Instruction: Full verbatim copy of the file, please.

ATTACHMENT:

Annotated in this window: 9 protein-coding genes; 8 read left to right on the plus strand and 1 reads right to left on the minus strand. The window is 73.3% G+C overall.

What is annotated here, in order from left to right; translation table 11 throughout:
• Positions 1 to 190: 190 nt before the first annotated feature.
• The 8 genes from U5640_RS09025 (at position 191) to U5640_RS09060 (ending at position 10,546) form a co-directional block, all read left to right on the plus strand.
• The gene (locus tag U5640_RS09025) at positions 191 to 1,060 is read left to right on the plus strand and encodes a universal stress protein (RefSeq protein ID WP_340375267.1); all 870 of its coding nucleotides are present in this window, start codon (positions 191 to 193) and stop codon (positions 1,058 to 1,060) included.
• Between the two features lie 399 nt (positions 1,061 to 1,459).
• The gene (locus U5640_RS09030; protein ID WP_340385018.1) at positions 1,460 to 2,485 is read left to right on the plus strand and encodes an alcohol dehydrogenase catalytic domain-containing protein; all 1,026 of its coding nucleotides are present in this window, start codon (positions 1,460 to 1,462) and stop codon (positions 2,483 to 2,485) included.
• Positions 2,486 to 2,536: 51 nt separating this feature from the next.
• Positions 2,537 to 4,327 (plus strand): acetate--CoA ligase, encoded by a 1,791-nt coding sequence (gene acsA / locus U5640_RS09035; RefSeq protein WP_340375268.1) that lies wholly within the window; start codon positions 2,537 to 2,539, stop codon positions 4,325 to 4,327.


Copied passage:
Annotated in this window: 9 protein-coding genes; 8 read left to right on the plus strand and 1 reads right to left on the minus strand. The window is 73.3% G+C overall.

What is annotated here, in order from left to right; translation table 11 throughout:
• Positions 1 to 190: 190 nt before the first annotated feature.
• The 8 genes from U5640_RS09025 (at position 191) to U5640_RS09060 (ending at position 10,546) form a co-directional block, all read left to right on the plus strand.
• The gene (locus tag U5640_RS09025) at positions 191 to 1,060 is read left to right on the plus strand and encodes a universal stress protein (RefSeq protein ID WP_340375267.1); all 870 of its coding nucleotides are present in this window, start codon (positions 191 to 193) and stop codon (positions 1,058 to 1,060) included.
• Between the two features lie 399 nt (positions 1,061 to 1,459).
• The gene (locus U5640_RS09030; protein ID WP_340385018.1) at positions 1,460 to 2,485 is read left to right on the plus strand and encodes an alcohol dehydrogenase catalytic domain-containing protein; all 1,026 of its coding nucleotides are present in this window, start codon (positions 1,460 to 1,462) and stop codon (positions 2,483 to 2,485) included.
• Positions 2,486 to 2,536: 51 nt separating this feature from the next.
• Positions 2,537 to 4,327 (plus strand): acetate--CoA ligase, encoded by a 1,791-nt coding sequence (gene acsA / locus U5640_RS09035; RefSeq protein WP_340375268.1) that lies wholly within the window; start codon positions 2,537 to 2,539, stop codon positions 4,325 to 4,327.